You have a photoshoot or video production coming up and it’s your first time in front of a camera. What do you wear? Dressing for an on-camera appearance can be tricky. Camera sensors work differently from the human eye; what works well in-person for makeup or clothing color might look disastrous on screen.

Here are a few tips to look your best for your big moment.


  • Avoid wearing extreme colors such as white, black and red. They make it hard for the camera to balance exposure. Contrary to what you may think, black won’t make you look slimmer on camera; the lack of contrast will make it hard for the camera to pick up where your arms end and your torso begins, potentially making you look wider.
  • Avoid hot colors like hot pink, green, yellow, and orange. Choose solid tones to contrast with your skin color and background. Polka dots, stripes, plaid, or any type of crazy pattern create the moiré effect – lines on screen will look like they’re moving, and it can make viewers feel dizzy.
  • Make sure your clothes don’t show the brand name just in case the video will be published on a website or T.V. commercial. Without copyrights, fines can get expensive.


  • Heavy fabrics will make you hot and sweaty under the camera lights. Cotton or light fabrics are the way to go.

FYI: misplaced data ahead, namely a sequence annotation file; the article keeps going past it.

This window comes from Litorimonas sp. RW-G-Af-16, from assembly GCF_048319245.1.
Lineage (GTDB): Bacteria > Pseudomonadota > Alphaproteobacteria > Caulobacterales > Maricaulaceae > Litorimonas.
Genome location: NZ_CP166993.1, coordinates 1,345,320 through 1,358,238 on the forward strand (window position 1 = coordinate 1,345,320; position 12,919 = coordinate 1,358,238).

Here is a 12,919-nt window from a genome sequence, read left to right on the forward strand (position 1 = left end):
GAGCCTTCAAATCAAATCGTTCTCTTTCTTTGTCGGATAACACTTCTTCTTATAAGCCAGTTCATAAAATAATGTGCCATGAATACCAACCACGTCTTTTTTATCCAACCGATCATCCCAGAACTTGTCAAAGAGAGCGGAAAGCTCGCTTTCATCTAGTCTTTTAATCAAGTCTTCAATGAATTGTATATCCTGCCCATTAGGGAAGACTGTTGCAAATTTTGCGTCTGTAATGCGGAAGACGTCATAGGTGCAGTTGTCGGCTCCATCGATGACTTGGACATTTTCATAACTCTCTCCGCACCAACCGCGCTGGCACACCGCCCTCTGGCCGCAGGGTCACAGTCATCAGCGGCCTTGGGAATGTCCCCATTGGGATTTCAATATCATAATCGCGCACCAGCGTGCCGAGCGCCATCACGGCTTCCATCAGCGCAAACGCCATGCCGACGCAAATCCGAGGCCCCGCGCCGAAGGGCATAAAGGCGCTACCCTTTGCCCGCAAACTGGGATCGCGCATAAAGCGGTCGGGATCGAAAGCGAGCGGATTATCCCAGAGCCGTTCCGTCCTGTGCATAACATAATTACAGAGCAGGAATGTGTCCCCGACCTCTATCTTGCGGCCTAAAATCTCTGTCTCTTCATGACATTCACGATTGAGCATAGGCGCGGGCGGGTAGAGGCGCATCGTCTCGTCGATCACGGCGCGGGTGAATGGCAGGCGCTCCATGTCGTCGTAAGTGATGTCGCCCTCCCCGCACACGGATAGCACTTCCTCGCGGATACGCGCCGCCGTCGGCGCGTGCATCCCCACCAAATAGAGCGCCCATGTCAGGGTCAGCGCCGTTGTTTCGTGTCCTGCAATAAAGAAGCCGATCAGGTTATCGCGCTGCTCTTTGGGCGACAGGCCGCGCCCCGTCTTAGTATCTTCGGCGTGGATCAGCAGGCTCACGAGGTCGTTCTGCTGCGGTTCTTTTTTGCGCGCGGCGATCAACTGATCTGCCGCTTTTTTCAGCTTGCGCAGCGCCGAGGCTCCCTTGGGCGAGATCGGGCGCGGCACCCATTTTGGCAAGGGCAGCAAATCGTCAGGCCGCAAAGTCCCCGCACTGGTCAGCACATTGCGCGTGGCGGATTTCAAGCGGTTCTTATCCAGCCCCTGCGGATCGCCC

• If you’re wearing a dress or skirt, what seems like a good length when you’re standing may inch up during a sitting interview, so before you leave the house make sure you won’t have any wardrobe malfunctions.
  • Be careful of low-cut or revealing necklines – the same goes for clothing that’s too tight. You may show off more than you intend.
  • Stay away from sloppy, unkempt or too large and/or ripped up looks. Iron or steam your best fitting clothes so they don’t distract from your moment and shake your confidence. When in doubt, bring an extra outfit or two. The producer or director can help you choose the most appropriate one for the filming situation.


  • Unless your on-camera appearance is to talk about the jewelry you’re wearing, you want to keep it simple.
  • Try to stay away from anything that reflects or glares. If you have glare-proof glasses, now is the time to wear them. Dangly earrings and jangly necklaces will also create noise that will be picked up by the microphones.


  • Never assume there will be a makeup artist or hair stylist. Come with your makeup done and hair in place. But make sure you’re not TOO made up – save the glamor for the evening and choose a more natural, subtle look for the camera. Be especially sure to avoid glossy lipsticks; reflective lips look weird on camera.
  • Powder is your best friend. A little face powder will go a long way to giving you an even, matte finish and cut down on distracting forehead and cheek shine. This advice is not limited to women! For bald men, powder is often a necessity on the head.
  • Make sure to bring your own makeup for backup in case any touch-ups are needed, especially if your skin is sensitive to certain makeup the crew may bring.


Sticking to these guidelines will help you present yourself in the best “light” on set. Need more info? Contact us or leave a comment below!

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